ALTERNATE NAMES: Qoraqolpoqlar
LOCATION: Uzbekistan (territory of Karakalpakistan); Kazakstan; Russia; Turkmenistan
LANGUAGES: Karakalpak; Russian
RELIGION: Islam (Sunni Muslim)
The Karakalpaks (who call themselves Qoraqolpoqlar ) are a people of Central Asia. They lived within the Uzbek Soviet Socialist Republic of the Soviet Union until it was dissolved in 1991. Today their territory is within independent Uzbekistan.
The Karakalpaks' ancestors originally came from the Irtysh River areas in southern Siberia. They settled in their current home-land in the tenth and eleventh centuries AD . The Qipchoq people they encountered referred to the newcomers as "Karakalpaks" (black hats) supposedly because they wore black wool or felt hats. The Karakalpaks' culture has been influenced by their harsh desert and steppe existence. It has also been affected by invaders such as the Mongols, Timurids, Kalmyks, Khorezmian Uzbeks, and Russians. The Russians colonized the Karakalpaks during the second half of the nineteenth century.
The Karakalpak homeland, Karakalpakistan (Qoraqolpoqiston), lies in the northwestern part of Uzbekistan. It occupies nearly 40 percent of Uzbekistan's total territory. Until recently, the major feature of its landscape was the Aral Sea. Today, however, the sea is drying up at a rapid rate due to irrigation methods.
About 2.3 million people live in the Karakalpakistan region. Of these, approximately 350,000 are Karakalpaks. Other Karakalpak people live in the surrounding countries of Uzbekistan, Kazakstan, Russia, and Turkmenistan.
The Karakalpak language is part of the Turkic language family. It is related to such languages as Turkish, Kazak, Kyrgyz, Turkmen, and Uzbek. There was no written form of the Karakalpak language until the 1920s. Today it is written in a modified Cyrillic alphabet (the alphabet used by Russians, Serbs, and Bulgarians). Newspapers, magazines, and books are printed in the Karakalpak language.
Russian remains an important second language for educated Karakalpaks.
Folklore is divided into lyrical tales and epic poems ( zhyr and dostan ). There are tales about boys, such as Tarzshi and Aldarkose, whom everybody tries to outsmart. But the boys always manage to come out on top. There are also tales about animals, such as the cunning fox who can trick just about anyone and anything. Other tales involve wolves, tigers, and, occasionally, even God himself.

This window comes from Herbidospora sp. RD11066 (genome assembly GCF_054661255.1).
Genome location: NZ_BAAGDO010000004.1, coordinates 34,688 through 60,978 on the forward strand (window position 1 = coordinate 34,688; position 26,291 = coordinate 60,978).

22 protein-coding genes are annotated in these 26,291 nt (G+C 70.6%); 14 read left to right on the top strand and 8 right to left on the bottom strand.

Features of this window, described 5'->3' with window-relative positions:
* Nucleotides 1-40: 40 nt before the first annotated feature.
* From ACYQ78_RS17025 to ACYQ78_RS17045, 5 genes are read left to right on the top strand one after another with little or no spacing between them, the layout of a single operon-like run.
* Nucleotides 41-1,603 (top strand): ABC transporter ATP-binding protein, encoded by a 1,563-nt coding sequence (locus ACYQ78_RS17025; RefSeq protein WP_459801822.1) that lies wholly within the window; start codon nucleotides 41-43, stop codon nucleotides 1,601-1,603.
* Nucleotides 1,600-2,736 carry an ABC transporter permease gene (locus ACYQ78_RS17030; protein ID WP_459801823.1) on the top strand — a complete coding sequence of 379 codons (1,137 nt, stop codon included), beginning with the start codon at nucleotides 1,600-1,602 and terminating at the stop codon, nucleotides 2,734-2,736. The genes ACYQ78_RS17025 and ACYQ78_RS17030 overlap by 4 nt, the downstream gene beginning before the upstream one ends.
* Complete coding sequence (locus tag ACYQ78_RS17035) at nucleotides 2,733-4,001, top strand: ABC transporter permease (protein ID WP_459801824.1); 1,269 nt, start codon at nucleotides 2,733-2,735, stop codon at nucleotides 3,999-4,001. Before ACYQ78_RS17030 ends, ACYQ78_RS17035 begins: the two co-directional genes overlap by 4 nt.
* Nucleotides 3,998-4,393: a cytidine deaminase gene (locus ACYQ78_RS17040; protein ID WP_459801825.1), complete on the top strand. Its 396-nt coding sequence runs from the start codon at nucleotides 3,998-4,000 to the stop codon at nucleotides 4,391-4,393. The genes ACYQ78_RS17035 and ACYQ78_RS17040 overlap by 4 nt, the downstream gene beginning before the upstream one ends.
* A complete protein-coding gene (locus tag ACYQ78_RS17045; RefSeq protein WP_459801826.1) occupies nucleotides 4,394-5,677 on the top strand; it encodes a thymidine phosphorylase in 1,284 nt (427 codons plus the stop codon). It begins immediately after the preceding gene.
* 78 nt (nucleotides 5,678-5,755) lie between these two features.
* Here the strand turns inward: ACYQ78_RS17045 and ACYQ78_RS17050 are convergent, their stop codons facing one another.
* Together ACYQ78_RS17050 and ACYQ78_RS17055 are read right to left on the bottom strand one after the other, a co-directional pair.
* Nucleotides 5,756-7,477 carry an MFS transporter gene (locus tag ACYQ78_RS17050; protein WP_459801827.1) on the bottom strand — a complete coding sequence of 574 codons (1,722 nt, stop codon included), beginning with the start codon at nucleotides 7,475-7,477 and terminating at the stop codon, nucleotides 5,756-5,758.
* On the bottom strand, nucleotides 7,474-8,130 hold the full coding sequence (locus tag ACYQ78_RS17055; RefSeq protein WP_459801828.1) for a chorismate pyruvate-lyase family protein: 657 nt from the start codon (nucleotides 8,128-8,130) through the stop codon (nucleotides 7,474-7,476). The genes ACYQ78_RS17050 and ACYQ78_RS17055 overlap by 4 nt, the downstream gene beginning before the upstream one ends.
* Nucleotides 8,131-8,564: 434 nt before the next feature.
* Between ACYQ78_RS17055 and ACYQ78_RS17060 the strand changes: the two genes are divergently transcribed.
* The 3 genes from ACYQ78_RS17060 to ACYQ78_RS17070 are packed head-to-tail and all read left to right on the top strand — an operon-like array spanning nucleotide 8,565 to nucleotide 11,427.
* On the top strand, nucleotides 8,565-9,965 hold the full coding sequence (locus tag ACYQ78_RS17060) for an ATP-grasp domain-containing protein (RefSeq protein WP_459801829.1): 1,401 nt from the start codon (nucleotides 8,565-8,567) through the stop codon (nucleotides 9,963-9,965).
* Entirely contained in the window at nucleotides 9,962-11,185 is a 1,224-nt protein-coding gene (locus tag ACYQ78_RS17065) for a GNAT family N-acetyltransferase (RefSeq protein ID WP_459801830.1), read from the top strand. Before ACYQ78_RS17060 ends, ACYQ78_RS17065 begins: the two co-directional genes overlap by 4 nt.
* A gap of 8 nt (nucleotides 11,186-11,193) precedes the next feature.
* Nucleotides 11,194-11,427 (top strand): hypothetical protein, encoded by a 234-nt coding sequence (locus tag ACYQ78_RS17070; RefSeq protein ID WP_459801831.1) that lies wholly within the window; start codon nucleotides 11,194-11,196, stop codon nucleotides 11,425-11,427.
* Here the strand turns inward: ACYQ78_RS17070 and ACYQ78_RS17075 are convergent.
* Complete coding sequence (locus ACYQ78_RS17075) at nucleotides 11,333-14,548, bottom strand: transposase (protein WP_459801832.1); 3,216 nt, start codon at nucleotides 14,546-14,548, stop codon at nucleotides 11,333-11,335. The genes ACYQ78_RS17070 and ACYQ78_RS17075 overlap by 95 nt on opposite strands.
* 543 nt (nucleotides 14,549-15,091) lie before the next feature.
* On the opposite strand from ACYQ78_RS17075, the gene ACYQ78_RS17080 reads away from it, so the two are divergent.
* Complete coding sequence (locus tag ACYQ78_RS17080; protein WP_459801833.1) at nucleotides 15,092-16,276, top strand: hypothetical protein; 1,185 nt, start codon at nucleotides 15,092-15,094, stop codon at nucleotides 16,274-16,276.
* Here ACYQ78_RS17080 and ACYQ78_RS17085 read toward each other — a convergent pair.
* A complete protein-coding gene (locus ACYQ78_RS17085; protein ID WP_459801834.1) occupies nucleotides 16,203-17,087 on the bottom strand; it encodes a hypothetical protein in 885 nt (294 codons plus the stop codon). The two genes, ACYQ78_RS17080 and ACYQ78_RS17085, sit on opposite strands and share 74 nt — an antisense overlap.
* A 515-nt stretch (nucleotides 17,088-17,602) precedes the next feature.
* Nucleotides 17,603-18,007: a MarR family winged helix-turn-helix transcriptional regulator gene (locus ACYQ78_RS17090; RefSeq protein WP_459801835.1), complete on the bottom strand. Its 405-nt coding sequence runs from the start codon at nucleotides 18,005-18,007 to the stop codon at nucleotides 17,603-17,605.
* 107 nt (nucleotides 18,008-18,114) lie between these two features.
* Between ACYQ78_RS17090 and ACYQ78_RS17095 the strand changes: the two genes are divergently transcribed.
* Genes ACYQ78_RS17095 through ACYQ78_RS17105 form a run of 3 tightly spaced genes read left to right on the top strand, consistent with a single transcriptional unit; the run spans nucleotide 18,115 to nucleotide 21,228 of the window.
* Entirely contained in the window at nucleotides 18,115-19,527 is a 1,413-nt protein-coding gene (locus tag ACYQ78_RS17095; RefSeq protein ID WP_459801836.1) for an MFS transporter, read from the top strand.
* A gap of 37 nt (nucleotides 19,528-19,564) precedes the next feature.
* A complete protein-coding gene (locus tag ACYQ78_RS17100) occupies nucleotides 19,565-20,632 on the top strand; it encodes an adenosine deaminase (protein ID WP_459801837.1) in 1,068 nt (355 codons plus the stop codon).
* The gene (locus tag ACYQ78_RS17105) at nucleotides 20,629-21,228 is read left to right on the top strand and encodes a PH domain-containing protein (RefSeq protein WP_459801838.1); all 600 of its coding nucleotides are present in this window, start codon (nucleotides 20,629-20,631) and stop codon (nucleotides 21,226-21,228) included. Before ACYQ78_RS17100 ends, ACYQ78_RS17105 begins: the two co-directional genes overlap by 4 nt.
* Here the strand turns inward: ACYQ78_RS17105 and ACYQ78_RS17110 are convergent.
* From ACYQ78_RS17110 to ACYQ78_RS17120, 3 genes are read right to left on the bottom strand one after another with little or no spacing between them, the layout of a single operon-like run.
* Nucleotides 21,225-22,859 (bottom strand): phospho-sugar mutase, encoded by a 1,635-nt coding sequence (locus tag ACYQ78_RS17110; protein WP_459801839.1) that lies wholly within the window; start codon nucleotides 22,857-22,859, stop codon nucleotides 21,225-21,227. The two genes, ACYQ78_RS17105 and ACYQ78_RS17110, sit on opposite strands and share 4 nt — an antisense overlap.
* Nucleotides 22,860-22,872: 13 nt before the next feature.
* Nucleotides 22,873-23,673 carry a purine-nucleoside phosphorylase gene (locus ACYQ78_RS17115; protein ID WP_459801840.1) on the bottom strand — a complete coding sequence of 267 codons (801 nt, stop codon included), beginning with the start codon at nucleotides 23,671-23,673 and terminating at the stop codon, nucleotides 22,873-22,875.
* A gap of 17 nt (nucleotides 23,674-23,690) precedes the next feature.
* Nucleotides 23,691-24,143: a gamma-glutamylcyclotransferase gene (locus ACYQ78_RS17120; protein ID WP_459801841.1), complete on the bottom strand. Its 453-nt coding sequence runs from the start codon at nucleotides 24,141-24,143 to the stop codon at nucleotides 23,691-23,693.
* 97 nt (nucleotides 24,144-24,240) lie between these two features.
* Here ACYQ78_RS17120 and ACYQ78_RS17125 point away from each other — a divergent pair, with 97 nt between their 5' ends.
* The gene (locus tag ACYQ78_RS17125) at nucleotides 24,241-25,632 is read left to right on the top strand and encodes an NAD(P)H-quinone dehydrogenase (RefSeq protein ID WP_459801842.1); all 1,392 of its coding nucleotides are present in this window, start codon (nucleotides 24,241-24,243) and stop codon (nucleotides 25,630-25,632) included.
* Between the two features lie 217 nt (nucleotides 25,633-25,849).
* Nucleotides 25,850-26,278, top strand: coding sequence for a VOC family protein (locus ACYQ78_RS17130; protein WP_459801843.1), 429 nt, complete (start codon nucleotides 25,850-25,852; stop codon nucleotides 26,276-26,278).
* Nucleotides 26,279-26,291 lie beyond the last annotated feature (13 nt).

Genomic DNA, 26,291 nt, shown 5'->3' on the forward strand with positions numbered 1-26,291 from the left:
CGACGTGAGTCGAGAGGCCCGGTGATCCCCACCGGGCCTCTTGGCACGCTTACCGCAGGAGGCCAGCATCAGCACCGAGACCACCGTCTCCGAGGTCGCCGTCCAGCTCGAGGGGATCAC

The epics are almost always about historical events and heroic figures. Epic heroes often turn out to be women. In Kyrk Qiz (The Forty Maidens) , the heroine Gulaim defends her homeland from invading Kalmyks. Maspatsha is the story of Aiparshir, a woman of great beauty and tremendous courage.
The Karakalpaks are Sunni Muslims. In addition, they have long been influenced by Sufism, the mystical sect of Islam. Until the collapse of the Soviet Union in 1991, religious practice and teaching played a minor role in the lives of most Karakalpaks. More recently, however, faith in Soviet communist ideals has given way to faith in the doctrines of the Muslim religion.
Many Karakalpaks have also held onto some religious beliefs that are not formally included in the Muslim religion. These often are about the natural world. They relate to saints or patrons (guardians) who watch out for herds, fishermen, farmers, and so forth. Many people believe that each type of herd or flock has its own patron.
Four major secular (nonreligious) holidays are celebrated by the Karakalpaks, together with their fellow Uzbeks. Novruz (New Day) marks the beginning of spring, on March 20 or 21. The holiday is celebrated with festivals, contests, game playing, and especially feasting. Schoolchildren celebrate with their teachers and put on skits. The favorite food for this holiday is sumalak , made from young wheat plants. It takes about twenty-four hours to prepare this sweet, tasty pudding. Sumalak parties are always part of the Novruz festivities.
Victory Day celebrations, commemorating the end of World War II (1939–45), take place on May 9. There are military parades that include veterans of World War II. Uzbekistan Independence Day, September 1, has been celebrated since 1991. This day is marked by parades, speeches, and festive events throughout Uzbekistan. Constitution Day, December 8, is another new holiday. It marks the creation of the Uzbekistan constitution in 1992. Businesses and other work-places are closed on that day. Most people simply stay home and relax.
Parents with a newborn baby visit relatives constantly for the first few months to introduce their infant into the family. Boys undergo circumcision at approximately age five. It is marked by a big celebration known as the sunnat toi.